Foundational Interdisciplinary Sequences 2019-2020

Jump to the Live. Learn. Lead. courses.


Foundational Interdisciplinary Sequences

These videos showcase just three of our many sequences. Watch them to learn more about what a sequence is like from the perspectives of both students and faculty!

Big History

The Middle East Beyond the Headlines

Europe: The Center and the Margins, Section 1

The Middle East Beyond the Headlines

The Middle East Beyond the Headlines 

Fall: HNR 209 & 210 (MW 12:00-2:45pm HON 219)

Winter:  HNR 219 & 220 (MW 12:00-2:45pm HON 219)

Schedule:  MW 12:00-2:45pm HON 219

Coeli Fitzpatrick & Majd Al-Mallah

Fall, Middle East Beyond the Headlines I & II: This course looks at the rise of Islam from the hot desert of the Arabian Peninsula and traces its development and expansion through the region and beyond until the decline of the last Islamic Caliphate, the Ottoman Empire.  Students will learn about the world that was Muhammad’s birthplace, and answers to questions about him and the new religion of Islam.  What was the world of Mecca and Medina like before Muhammad?  What did this new religion change?  How did was the message of the Qur’an revealed and received?  What does the Qur’an really say?  How did the Muslims conquer the Middle East so quickly—did they ride through the region with swords in one hand and Qur’ans in the other?  How did Muslims and Middle Eastern Christians and Jews experience the Crusades?  What is it like to view these historical events through their eyes?  In answering these and many other questions, we will explore the rich cultural, literary, philosophical and artistic legacy created by the Muslims in this period called the Classical period of Islam.


Winter, Middle East Beyond the Headlines III & IV: The decline of the last Islamic Caliphate, the Ottoman Empire, used to be described by historians as a history of “the sick man of Europe.”  The final demise of the sick man happens after WW I, and it is a period of immense change in the Middle East—indeed it is the period where the “Middle East” and many of its countries are invented—with the border lines of some countries literally drawn up by European politicians.  These massive changes leave their marks everywhere in the society: Islam undergoes a major reform, socially and politically and comes to be a vehicle of resistance towards outside interference; Muslim modernizers and revivalists struggles over the influence of Islam within society; Allah’s gift of oil to the Arabs and Muslims is discovered; new literary genres are developed and we see the rise of the Arabic novel;  the state of Israel is created; the feminist movement begins and women demand more rights; all citizens demand representation.  But most of the Middle East today is still governed by monarchies and dictators—why?  And what about terrorists from the Middle East? The Western world views the Middle East as a hotbed of fanatical Muslims.  What truth is there to this view?  What do average Muslims think about the West?  This sequel to HNR 209/210 explores the modern Middle East in all its fascinating aspects: religion, culture, society, literature, history.  This makes reading the news much more relevant and interesting!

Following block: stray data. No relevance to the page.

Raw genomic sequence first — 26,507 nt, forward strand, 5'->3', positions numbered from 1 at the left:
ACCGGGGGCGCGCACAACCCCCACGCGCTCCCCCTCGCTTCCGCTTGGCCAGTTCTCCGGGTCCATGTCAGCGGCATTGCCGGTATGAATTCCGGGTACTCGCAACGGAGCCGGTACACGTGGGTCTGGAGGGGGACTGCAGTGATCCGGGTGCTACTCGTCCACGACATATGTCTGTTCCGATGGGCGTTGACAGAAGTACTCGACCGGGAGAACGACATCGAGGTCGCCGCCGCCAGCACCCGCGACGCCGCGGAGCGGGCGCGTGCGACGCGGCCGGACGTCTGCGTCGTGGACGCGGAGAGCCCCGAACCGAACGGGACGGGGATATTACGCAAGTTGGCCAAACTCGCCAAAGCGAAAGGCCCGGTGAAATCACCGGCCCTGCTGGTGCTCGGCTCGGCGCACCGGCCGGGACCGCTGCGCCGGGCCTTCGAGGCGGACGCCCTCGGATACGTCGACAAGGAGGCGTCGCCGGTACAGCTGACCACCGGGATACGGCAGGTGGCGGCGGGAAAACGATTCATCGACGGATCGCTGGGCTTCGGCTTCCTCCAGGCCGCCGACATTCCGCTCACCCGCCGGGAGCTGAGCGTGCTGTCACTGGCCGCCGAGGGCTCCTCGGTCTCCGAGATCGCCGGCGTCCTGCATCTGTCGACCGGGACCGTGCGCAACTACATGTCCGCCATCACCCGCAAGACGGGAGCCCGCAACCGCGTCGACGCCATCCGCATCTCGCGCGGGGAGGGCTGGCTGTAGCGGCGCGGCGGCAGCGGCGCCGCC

The Worlds of Greece and Rome

The Worlds of Greece and Rome

Fall:  HNR 211 & 212 (1:00-2:50pm HON 220)

Winter: HNR 221 & 222 (1:00-2:50pm HON 220)

Charles Pazdernik, David Crane, & Quinn Griffin

Ancient Greece and Rome are among the world's most exciting, important, and influential civilizations. Taught by researchers into various aspects of classical antiquity from Homer to the fall of the Roman Empire and beyond, the course asks participants to cooperate actively and enthusiastically in exploring mythology, history, art and archaeology, literature, and philosophy. Interactive learning experiences, which might include pottery projects, immersive role-playing games, and field trips, complement spirited class discussions and careful attention to close reading, effective writing, and critical thinking. No prior knowledge is necessary (all texts are in translation).